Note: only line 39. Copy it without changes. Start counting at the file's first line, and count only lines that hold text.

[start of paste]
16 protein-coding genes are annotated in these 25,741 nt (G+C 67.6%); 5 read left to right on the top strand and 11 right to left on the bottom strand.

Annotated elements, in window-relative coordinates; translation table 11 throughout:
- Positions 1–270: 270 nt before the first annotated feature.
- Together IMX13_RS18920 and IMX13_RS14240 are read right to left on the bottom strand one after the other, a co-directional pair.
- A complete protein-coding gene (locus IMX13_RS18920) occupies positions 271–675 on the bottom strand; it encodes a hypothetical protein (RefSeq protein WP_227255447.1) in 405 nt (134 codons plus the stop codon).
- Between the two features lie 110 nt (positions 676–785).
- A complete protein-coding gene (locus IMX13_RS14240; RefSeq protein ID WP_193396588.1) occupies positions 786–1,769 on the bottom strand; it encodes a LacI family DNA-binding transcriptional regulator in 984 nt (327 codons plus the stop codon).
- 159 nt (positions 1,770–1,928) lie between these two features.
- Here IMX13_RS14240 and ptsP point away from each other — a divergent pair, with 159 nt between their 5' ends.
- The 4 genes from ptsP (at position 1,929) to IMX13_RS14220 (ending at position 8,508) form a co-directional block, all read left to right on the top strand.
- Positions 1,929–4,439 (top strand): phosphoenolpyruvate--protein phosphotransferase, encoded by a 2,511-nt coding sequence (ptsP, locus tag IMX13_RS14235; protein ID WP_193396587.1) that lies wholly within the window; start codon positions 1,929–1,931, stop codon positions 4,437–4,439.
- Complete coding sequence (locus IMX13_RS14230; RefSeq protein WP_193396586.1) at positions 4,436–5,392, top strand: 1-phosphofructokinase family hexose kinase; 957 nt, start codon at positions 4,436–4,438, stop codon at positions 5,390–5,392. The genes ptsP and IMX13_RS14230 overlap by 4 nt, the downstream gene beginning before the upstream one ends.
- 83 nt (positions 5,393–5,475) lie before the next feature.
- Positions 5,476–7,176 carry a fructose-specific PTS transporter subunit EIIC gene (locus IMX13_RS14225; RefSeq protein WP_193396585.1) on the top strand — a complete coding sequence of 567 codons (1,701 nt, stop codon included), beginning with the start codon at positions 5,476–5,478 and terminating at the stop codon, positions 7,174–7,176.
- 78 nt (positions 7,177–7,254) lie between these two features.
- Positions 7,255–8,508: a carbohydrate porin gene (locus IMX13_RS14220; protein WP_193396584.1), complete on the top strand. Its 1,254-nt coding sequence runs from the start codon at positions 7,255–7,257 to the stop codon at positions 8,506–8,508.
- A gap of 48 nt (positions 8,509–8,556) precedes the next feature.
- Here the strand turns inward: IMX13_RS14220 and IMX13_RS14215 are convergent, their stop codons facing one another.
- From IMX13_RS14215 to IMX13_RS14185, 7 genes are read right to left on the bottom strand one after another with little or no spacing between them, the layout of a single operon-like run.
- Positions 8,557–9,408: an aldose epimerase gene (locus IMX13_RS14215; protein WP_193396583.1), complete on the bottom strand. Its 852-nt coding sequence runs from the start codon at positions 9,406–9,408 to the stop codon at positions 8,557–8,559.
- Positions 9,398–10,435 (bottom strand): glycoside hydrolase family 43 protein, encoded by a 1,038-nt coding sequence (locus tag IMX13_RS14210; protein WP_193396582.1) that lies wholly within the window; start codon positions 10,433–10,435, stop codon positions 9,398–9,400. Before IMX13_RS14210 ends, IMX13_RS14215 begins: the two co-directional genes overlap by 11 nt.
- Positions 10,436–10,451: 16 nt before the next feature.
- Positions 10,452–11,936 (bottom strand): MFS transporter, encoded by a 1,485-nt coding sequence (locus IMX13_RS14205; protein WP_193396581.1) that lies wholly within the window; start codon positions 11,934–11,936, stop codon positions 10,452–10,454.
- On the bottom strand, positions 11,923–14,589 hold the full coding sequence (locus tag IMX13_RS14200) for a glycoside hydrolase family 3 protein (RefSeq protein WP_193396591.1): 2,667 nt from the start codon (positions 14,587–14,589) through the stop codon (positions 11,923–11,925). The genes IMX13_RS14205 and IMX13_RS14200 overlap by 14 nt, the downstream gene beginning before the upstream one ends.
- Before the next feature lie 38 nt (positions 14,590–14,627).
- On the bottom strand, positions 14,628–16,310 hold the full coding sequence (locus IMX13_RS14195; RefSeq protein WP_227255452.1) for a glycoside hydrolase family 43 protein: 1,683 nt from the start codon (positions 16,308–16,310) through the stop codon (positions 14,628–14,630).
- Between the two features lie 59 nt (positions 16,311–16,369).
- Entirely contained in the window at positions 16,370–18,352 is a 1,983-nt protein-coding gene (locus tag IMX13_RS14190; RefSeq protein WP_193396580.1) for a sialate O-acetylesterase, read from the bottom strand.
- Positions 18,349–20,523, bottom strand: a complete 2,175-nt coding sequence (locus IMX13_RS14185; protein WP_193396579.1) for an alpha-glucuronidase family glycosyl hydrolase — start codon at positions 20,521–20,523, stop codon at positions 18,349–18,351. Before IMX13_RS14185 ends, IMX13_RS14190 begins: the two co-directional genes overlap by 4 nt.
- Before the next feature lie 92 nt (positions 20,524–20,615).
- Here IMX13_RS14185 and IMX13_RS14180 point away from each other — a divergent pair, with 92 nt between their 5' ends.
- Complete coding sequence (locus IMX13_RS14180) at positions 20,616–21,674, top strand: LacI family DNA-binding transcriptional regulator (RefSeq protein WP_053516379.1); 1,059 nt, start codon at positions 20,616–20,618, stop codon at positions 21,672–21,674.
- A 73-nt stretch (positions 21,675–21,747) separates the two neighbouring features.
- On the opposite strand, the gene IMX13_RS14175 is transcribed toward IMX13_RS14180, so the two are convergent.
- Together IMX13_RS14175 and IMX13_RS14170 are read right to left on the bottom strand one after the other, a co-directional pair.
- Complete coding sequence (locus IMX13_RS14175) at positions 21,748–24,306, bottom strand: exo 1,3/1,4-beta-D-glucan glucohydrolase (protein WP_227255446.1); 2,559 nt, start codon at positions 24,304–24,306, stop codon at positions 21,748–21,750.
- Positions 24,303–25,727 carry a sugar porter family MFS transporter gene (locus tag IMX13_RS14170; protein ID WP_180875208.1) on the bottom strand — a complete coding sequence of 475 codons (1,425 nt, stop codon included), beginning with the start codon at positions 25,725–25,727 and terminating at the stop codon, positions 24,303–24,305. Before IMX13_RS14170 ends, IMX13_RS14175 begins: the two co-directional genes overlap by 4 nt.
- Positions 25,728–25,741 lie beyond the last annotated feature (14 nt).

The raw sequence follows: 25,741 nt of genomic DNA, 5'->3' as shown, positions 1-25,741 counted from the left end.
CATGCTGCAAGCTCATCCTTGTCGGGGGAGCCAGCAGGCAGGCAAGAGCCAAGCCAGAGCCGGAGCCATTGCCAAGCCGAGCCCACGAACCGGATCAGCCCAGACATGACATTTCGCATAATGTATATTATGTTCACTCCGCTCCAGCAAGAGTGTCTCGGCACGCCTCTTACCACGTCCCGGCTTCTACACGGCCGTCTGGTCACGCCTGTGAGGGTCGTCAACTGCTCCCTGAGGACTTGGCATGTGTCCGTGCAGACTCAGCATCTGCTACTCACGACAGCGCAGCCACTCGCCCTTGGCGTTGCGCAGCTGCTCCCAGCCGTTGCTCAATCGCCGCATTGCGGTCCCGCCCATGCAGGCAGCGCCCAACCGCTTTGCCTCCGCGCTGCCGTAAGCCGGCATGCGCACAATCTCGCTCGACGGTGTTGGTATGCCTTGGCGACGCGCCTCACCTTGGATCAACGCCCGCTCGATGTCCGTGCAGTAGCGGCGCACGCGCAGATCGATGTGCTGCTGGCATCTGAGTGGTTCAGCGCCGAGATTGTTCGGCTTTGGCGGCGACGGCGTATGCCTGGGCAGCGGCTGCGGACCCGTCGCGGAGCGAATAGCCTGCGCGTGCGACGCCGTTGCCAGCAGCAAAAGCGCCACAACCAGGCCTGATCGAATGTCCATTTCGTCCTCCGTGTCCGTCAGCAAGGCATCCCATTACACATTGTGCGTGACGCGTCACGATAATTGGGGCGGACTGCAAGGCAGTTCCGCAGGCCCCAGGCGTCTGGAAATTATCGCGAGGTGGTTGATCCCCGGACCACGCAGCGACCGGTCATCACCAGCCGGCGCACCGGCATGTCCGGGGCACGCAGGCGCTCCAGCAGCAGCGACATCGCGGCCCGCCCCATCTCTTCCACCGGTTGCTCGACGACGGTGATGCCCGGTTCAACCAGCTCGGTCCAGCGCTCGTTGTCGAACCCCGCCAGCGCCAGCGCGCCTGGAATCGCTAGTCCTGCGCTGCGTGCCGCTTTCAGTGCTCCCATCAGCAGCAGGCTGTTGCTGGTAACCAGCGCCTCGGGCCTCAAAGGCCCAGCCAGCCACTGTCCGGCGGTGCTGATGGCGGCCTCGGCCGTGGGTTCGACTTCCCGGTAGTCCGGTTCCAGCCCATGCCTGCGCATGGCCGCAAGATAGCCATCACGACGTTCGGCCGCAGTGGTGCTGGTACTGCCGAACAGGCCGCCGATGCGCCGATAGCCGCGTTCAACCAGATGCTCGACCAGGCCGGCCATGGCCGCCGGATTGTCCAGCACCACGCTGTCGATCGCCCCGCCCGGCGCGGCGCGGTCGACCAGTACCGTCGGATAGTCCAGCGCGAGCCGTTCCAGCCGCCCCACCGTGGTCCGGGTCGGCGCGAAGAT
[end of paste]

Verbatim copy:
The raw sequence follows: 25,741 nt of genomic DNA, 5'->3' as shown, positions 1-25,741 counted from the left end.